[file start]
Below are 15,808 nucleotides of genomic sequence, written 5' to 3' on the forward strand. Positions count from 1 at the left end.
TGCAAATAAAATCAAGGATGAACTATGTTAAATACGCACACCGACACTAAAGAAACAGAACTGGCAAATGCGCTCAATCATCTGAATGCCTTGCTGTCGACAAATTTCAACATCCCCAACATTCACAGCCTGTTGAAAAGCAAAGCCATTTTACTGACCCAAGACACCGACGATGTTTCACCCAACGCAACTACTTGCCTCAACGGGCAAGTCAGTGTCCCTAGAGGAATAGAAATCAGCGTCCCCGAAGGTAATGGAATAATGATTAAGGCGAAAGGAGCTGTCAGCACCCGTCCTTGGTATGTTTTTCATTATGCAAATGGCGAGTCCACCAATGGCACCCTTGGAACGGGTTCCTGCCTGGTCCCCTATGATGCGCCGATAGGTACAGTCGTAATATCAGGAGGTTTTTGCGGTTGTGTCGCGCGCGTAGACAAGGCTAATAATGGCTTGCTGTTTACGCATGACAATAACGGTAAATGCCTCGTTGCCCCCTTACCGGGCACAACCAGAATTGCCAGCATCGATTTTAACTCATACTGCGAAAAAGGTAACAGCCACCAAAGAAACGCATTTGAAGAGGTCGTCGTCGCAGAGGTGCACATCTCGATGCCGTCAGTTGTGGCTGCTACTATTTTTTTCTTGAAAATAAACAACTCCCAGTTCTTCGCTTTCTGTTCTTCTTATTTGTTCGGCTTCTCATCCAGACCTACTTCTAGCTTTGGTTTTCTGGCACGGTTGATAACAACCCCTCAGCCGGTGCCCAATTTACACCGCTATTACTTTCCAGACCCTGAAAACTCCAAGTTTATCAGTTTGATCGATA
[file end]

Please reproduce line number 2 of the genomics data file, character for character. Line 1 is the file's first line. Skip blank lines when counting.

TGCAAATAAAATCAAGGATGAACTATGTTAAATACGCACACCGACACTAAAGAAACAGAACTGGCAAATGCGCTCAATCATCTGAATGCCTTGCTGTCGACAAATTTCAACATCCCCAACATTCACAGCCTGTTGAAAAGCAAAGCCATTTTACTGACCCAAGACACCGACGATGTTTCACCCAACGCAACTACTTGCCTCAACGGGCAAGTCAGTGTCCCTAGAGGAATAGAAATCAGCGTCCCCGAAGGTAATGGAATAATGATTAAGGCGAAAGGAGCTGTCAGCACCCGTCCTTGGTATGTTTTTCATTATGCAAATGGCGAGTCCACCAATGGCACCCTTGGAACGGGTTCCTGCCTGGTCCCCTATGATGCGCCGATAGGTACAGTCGTAATATCAGGAGGTTTTTGCGGTTGTGTCGCGCGCGTAGACAAGGCTAATAATGGCTTGCTGTTTACGCATGACAATAACGGTAAATGCCTCGTTGCCCCCTTACCGGGCACAACCAGAATTGCCAGCATCGATTTTAACTCATACTGCGAAAAAGGTAACAGCCACCAAAGAAACGCATTTGAAGAGGTCGTCGTCGCAGAGGTGCACATCTCGATGCCGTCAGTTGTGGCTGCTACTATTTTTTTCTTGAAAATAAACAACTCCCAGTTCTTCGCTTTCTGTTCTTCTTATTTGTTCGGCTTCTCATCCAGACCTACTTCTAGCTTTGGTTTTCTGGCACGGTTGATAACAACCCCTCAGCCGGTGCCCAATTTACACCGCTATTACTTTCCAGACCCTGAAAACTCCAAGTTTATCAGTTTGATCGATA